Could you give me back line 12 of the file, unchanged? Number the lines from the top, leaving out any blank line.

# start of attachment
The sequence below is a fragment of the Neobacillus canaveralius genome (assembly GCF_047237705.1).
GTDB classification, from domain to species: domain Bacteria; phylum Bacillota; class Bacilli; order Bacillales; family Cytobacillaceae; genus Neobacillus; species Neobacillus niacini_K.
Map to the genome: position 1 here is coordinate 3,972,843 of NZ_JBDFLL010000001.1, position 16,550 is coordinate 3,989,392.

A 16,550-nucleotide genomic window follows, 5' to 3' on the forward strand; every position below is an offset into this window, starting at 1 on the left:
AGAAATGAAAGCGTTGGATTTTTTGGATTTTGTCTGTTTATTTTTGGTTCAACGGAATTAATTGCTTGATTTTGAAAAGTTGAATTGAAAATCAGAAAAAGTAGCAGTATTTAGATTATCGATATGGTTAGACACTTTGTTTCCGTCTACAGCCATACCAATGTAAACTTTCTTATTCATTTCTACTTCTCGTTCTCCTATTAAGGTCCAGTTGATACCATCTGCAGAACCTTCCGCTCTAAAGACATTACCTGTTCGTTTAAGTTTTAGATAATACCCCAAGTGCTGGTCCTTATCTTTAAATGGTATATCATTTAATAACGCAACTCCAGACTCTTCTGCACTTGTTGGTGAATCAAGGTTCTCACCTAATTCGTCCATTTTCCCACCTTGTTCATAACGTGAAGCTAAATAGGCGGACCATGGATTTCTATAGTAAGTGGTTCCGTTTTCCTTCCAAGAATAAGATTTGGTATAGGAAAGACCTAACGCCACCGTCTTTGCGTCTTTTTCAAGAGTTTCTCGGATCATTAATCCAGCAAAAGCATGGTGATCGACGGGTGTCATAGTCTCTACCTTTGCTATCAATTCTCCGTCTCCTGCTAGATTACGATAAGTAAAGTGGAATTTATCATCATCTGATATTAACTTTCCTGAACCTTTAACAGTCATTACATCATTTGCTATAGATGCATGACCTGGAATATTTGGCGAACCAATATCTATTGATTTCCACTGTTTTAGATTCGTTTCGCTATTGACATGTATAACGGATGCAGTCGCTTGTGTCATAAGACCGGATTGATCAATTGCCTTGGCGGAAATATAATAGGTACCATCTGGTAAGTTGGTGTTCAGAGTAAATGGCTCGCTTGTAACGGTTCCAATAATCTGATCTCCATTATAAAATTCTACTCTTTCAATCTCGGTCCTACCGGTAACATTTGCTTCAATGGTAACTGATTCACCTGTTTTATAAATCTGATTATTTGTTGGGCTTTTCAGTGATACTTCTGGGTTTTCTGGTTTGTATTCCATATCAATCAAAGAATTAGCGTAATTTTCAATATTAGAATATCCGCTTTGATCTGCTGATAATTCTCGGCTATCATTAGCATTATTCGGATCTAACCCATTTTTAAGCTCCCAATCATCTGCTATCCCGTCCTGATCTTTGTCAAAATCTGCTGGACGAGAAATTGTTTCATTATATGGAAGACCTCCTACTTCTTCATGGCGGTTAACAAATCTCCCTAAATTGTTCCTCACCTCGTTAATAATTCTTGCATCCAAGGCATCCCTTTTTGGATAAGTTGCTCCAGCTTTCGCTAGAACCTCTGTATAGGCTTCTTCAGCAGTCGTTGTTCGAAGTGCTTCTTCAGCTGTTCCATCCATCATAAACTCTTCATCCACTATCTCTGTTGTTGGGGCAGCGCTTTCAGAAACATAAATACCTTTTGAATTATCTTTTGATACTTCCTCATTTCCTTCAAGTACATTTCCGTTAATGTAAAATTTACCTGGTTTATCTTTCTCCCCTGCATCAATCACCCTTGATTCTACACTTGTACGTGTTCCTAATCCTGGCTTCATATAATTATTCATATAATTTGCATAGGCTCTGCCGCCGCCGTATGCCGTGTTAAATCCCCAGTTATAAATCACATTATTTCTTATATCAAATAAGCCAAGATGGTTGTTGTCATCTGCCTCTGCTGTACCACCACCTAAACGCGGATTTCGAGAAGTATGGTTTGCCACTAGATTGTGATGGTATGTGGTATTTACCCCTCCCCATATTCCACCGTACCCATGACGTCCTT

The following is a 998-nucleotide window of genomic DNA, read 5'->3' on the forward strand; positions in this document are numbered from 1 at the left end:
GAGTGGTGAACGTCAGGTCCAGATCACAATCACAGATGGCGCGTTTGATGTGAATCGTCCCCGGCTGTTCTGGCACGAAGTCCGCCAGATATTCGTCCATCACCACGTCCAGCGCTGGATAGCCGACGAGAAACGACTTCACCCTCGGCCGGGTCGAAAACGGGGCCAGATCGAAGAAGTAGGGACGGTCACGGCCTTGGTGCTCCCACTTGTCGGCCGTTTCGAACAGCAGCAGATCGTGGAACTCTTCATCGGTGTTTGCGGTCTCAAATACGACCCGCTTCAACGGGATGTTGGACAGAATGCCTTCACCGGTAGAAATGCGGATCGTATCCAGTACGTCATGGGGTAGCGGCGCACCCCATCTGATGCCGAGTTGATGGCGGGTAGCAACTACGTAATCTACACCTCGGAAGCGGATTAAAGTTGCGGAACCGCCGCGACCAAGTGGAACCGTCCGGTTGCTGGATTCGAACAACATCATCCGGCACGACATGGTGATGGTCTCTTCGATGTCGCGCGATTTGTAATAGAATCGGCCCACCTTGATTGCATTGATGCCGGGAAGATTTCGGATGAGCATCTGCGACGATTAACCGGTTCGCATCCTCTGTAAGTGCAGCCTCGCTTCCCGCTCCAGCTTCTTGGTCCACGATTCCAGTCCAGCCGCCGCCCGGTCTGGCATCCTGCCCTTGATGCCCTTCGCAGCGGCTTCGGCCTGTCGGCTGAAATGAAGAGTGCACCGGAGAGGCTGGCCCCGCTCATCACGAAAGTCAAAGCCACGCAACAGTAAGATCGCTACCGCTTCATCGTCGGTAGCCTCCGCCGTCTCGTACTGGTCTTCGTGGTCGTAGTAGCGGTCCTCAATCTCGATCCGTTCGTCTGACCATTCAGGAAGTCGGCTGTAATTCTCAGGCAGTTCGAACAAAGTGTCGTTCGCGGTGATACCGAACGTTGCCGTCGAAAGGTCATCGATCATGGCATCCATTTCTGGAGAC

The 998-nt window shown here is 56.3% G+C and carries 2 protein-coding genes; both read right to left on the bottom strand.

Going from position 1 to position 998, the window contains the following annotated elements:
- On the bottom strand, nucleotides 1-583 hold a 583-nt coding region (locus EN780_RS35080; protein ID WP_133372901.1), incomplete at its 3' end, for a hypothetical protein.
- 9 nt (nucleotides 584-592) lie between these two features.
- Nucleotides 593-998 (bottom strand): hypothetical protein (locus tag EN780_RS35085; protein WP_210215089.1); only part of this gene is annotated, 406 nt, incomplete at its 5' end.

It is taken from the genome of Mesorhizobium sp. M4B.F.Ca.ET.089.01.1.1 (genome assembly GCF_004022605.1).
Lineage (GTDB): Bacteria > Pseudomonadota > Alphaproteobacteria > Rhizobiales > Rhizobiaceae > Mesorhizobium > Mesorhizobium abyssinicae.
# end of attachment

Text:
- Nucleotides 593-998 (bottom strand): hypothetical protein (locus tag EN780_RS35085; protein WP_210215089.1); only part of this gene is annotated, 406 nt, incomplete at its 5' end.